Progress | Centre-left Labour politics

Nationalist posturing over Trident gets us nowhere

The UK’s nuclear deterrent will always be a controversial issue for the country and its politicians.

That is understandable: the prospect of nuclear holocaust is so grotesque that many simply will not countenance their taxes being spent on a system that could – even in theory – inflict it. Some members of all parties, including ours, will not waver from this principled unilateralism. They will never accept that the United Kingdom has a responsibility to maintain a nuclear capability specifically to prevent nuclear war as long as other nations possess such weapons (the old concept of mutually assured destruction which held, despite frightening brinkmanship during the Cuban missile crisis, throughout the cold war).

Apart from the period of Michael Foot’s leadership, that has always been Labour’s position. It remains so today under Ed Miliband, which is why the nationalist parties’ posturing over the deterrent in the House of Commons today will get nowhere at all.

We should be proud of our record in government on non-proliferation. Under Labour’s leadership, Britain became the first nuclear state in the world to sign up to the long-term aim of a global zero – a world completely free from nuclear weapons. That goal has now been embraced by The United States under Barack Obama, as well as by former Russian president Dmitry Medvedev, though Russia’s current position is far from clear.

The next Labour government must do everything in its power to rekindle active moves towards non-proliferation, which have faltered as a result of the freeze in relations with Russia, which remains fundamental to any future deal. Labour demonstrated its commitment to global leadership on reducing nuclear weapons stocks by convening, in 2009, the P5 process to end the stagnation of disarmament in the post-cold war world. In the run-up to this year’s review of the nuclear non-proliferation treaty this process needs to be given new focus and ambition.

But for as long as global zero remains beyond the horizon as it is at present, we will do what is necessary to maintain the UK’s deterrent capability. That means pressing on with the renewal of the Vanguard-class submarines which carry Trident missiles. The existing submarines are already nearing the end of their natural life and the programme to build new ones is so tight (largely as a result of the delay imposed by the coalition government) that scrapping or pausing it now would effectively mean a return to the 1980s Labour policy of unilateralism. We are rightly never going back to those days.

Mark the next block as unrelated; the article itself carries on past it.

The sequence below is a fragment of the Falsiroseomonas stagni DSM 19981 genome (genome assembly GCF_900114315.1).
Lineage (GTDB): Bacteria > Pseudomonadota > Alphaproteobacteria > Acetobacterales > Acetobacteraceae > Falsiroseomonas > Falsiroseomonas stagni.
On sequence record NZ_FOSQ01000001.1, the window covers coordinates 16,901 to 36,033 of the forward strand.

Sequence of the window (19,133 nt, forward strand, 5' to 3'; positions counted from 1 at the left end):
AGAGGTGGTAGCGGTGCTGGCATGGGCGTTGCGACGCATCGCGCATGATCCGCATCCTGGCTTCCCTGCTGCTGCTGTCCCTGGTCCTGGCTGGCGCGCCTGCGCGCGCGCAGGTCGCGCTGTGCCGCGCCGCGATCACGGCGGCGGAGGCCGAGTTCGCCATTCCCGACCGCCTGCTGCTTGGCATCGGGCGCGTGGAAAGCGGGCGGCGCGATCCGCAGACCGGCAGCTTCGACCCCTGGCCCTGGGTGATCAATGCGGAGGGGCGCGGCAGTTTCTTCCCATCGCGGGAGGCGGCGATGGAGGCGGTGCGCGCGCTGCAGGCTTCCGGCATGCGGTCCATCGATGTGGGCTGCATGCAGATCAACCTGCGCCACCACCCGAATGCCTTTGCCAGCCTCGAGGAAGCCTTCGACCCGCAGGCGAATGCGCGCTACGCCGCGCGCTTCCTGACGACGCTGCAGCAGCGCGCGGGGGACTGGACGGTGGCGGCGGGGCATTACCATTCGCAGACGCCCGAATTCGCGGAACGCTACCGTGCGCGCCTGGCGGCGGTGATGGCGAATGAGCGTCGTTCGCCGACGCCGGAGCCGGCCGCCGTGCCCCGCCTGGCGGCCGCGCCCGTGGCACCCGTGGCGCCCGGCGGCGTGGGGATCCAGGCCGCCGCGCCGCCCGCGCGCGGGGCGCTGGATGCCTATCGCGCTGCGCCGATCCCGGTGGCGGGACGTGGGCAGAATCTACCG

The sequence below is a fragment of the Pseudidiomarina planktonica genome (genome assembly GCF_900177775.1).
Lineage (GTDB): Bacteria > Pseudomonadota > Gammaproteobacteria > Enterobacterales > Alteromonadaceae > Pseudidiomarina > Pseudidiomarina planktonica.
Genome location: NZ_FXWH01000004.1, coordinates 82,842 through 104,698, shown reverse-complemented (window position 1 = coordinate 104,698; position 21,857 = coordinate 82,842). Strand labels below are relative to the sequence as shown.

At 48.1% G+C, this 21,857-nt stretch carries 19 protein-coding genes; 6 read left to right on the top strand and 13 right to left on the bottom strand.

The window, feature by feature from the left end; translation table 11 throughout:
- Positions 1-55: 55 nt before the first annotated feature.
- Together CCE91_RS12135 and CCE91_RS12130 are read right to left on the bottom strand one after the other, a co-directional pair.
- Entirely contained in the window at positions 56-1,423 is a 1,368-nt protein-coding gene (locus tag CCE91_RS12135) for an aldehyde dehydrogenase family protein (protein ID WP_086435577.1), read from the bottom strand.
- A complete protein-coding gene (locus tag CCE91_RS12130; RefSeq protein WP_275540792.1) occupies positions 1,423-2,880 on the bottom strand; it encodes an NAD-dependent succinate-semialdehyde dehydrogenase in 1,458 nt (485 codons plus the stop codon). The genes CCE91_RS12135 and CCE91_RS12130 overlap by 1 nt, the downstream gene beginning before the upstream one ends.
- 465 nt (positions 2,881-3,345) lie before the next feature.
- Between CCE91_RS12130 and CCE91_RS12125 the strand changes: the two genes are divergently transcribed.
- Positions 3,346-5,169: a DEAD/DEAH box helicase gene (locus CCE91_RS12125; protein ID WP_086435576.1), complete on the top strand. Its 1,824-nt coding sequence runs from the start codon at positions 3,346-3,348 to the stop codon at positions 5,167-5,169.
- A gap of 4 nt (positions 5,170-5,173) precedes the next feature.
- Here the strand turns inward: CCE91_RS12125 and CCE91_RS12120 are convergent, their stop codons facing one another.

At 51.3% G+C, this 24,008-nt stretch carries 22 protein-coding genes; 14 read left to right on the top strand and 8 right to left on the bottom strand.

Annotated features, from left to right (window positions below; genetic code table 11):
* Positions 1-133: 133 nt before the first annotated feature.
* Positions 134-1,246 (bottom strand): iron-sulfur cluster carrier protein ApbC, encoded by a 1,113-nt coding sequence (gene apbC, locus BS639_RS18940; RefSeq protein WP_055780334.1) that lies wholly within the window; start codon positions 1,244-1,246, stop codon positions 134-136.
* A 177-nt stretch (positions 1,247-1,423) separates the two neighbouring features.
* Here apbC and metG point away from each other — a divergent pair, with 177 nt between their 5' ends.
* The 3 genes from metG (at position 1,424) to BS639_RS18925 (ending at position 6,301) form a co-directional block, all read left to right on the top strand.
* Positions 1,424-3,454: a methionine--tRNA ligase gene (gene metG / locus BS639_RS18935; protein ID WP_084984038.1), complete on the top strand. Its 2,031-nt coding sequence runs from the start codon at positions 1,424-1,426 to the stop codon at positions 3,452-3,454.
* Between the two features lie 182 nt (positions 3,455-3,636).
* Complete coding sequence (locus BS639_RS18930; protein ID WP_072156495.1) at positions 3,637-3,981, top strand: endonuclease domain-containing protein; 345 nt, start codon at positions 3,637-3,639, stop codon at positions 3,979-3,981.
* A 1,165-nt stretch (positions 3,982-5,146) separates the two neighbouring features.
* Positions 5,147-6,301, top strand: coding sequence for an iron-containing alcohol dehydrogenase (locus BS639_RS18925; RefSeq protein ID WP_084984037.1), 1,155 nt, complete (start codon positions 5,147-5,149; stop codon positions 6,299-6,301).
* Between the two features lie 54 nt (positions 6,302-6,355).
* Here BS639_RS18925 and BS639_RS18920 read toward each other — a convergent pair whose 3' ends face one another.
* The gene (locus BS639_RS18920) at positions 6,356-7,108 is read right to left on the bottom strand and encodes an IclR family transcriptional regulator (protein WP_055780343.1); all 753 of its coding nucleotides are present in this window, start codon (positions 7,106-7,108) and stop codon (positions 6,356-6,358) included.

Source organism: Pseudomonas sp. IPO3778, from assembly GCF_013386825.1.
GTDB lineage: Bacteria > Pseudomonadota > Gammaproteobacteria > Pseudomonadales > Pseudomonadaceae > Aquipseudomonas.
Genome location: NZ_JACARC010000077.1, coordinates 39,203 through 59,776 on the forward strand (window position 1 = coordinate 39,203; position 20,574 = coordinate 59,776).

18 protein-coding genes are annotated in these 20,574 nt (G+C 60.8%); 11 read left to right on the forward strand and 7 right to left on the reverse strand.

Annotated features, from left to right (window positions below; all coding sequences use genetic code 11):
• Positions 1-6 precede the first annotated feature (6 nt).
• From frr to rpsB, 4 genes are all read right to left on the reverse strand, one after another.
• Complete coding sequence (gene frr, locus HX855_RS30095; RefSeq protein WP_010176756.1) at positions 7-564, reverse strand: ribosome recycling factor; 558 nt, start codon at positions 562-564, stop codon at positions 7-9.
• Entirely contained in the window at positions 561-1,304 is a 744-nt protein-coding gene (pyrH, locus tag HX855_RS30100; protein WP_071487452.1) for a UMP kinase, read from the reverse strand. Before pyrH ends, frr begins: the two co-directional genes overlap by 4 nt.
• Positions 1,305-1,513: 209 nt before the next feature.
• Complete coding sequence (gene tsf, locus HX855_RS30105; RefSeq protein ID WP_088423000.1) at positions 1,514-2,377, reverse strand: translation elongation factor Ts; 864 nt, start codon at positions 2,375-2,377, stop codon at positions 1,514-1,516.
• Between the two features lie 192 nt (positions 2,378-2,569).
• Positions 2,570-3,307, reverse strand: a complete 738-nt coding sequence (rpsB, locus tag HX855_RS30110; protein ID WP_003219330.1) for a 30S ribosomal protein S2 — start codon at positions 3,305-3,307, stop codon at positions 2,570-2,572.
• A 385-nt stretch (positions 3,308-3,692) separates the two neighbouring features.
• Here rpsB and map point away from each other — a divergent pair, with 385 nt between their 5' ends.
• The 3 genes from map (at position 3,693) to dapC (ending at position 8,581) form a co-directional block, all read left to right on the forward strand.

With money so tight, Ed understandably ordered his defence team to re-examine the case for renewal and the most cost-effective way of maintaining a minimum, credible deterrent. They concluded that a submarine-based strategic system which is continuously at-sea remains overwhelmingly the most appropriate system for the UK and most cost-effective way to deliver it is to continue with the successor submarine building programme which we began in government and will be voted on in 2016. Even the Liberal Democrats’ own government-funded review eventually concluded that their favoured ‘mini-deterrent’ option of nuclear-tipped cruise missiles aboard the smaller Astute-class submarines would actually cost more and be less effective.

There is similar absurdity in the latest fallback position for the Liberal Democrats, a part-time deterrent that is only operational for parts of the year rather than round-the-clock as the UK’s deterrent has been since 1969. Aside from the relatively small amounts that going part time would save, the point of continuous at-sea deterrence is that it is practically invulnerable. A potential future adversary in a future nightmare scenario is far less likely to launch a nuclear strike if it knows that it would face retaliation no matter how much damage it did to Britain. Change that posture and such an adversary is guaranteed to wait for a period when Britain’s deterrent submarine is not at sea before it strikes.